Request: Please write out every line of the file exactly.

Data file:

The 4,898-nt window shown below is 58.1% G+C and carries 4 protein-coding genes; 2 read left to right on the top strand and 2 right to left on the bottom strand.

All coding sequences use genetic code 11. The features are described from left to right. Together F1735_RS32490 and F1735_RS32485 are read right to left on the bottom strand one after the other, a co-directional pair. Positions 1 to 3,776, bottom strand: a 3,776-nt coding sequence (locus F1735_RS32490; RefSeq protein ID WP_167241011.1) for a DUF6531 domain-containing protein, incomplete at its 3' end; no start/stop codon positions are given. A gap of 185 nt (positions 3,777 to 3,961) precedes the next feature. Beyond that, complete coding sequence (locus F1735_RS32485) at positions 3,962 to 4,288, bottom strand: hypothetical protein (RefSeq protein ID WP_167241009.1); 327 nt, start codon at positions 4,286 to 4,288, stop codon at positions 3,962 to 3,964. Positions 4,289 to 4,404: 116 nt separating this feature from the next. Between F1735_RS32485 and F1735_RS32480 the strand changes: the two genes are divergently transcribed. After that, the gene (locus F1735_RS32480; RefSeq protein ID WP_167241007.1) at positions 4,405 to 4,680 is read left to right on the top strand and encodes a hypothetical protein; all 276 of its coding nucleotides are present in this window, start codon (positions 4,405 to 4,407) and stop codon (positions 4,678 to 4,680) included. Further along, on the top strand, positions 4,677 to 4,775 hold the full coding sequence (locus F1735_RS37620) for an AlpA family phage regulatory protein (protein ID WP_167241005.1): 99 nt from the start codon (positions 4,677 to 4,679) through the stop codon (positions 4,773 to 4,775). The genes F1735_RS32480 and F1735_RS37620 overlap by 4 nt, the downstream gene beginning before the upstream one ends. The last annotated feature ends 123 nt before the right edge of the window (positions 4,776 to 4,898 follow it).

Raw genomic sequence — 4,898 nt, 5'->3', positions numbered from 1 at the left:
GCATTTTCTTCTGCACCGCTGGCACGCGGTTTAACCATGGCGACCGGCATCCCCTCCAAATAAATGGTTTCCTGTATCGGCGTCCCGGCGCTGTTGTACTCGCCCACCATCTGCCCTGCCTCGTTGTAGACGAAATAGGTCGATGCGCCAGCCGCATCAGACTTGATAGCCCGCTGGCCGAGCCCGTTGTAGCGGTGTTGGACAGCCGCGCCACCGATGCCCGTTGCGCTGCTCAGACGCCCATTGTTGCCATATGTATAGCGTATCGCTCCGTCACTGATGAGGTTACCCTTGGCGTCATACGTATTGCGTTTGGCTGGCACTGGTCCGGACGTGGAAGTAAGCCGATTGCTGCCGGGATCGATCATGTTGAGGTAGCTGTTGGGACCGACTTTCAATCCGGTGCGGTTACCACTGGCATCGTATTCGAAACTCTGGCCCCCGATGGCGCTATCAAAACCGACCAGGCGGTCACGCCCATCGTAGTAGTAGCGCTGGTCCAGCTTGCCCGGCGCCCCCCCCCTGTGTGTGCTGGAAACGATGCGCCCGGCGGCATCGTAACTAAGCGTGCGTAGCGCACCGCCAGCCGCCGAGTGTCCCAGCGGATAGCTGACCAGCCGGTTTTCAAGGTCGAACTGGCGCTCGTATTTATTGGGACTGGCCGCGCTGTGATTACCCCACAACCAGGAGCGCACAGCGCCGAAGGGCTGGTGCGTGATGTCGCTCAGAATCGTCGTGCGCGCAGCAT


The 4,898-nt window shown below is 58.1% G+C and carries 4 protein-coding genes; 2 read left to right on the top strand and 2 right to left on the bottom strand.

All coding sequences use genetic code 11. The features are described from left to right. Together F1735_RS32490 and F1735_RS32485 are read right to left on the bottom strand one after the other, a co-directional pair. Positions 1 to 3,776, bottom strand: a 3,776-nt coding sequence (locus F1735_RS32490; RefSeq protein ID WP_167241011.1) for a DUF6531 domain-containing protein, incomplete at its 3' end; no start/stop codon positions are given. A gap of 185 nt (positions 3,777 to 3,961) precedes the next feature. Beyond that, complete coding sequence (locus F1735_RS32485) at positions 3,962 to 4,288, bottom strand: hypothetical protein (RefSeq protein ID WP_167241009.1); 327 nt, start codon at positions 4,286 to 4,288, stop codon at positions 3,962 to 3,964. Positions 4,289 to 4,404: 116 nt separating this feature from the next. Between F1735_RS32485 and F1735_RS32480 the strand changes: the two genes are divergently transcribed. After that, the gene (locus F1735_RS32480; RefSeq protein ID WP_167241007.1) at positions 4,405 to 4,680 is read left to right on the top strand and encodes a hypothetical protein; all 276 of its coding nucleotides are present in this window, start codon (positions 4,405 to 4,407) and stop codon (positions 4,678 to 4,680) included. Further along, on the top strand, positions 4,677 to 4,775 hold the full coding sequence (locus F1735_RS37620) for an AlpA family phage regulatory protein (protein ID WP_167241005.1): 99 nt from the start codon (positions 4,677 to 4,679) through the stop codon (positions 4,773 to 4,775). The genes F1735_RS32480 and F1735_RS37620 overlap by 4 nt, the downstream gene beginning before the upstream one ends. The last annotated feature ends 123 nt before the right edge of the window (positions 4,776 to 4,898 follow it).

Raw genomic sequence — 4,898 nt, 5'->3', positions numbered from 1 at the left:
GCATTTTCTTCTGCACCGCTGGCACGCGGTTTAACCATGGCGACCGGCATCCCCTCCAAATAAATGGTTTCCTGTATCGGCGTCCCGGCGCTGTTGTACTCGCCCACCATCTGCCCTGCCTCGTTGTAGACGAAATAGGTCGATGCGCCAGCCGCATCAGACTTGATAGCCCGCTGGCCGAGCCCGTTGTAGCGGTGTTGGACAGCCGCGCCACCGATGCCCGTTGCGCTGCTCAGACGCCCATTGTTGCCATATGTATAGCGTATCGCTCCGTCACTGATGAGGTTACCCTTGGCGTCATACGTATTGCGTTTGGCTGGCACTGGTCCGGACGTGGAAGTAAGCCGATTGCTGCCGGGATCGATCATGTTGAGGTAGCTGTTGGGACCGACTTTCAATCCGGTGCGGTTACCACTGGCATCGTATTCGAAACTCTGGCCCCCGATGGCGCTATCAAAACCGACCAGGCGGTCACGCCCATCGTAGTAGTAGCGCTGGTCCAGCTTGCCCGGCGCCCCCCCCCTGTGTGTGCTGGAAACGATGCGCCCGGCGGCATCGTAACTAAGCGTGCGTAGCGCACCGCCAGCCGCCGAGTGTCCCAGCGGATAGCTGACCAGCCGGTTTTCAAGGTCGAACTGGCGCTCGTATTTATTGGGACTGGCCGCGCTGTGATTACCCCACAACCAGGAGCGCACAGCGCCGAAGGGCTGGTGCGTGATGTCGCTCAGAATCGTCGTGCGCGCAGCAT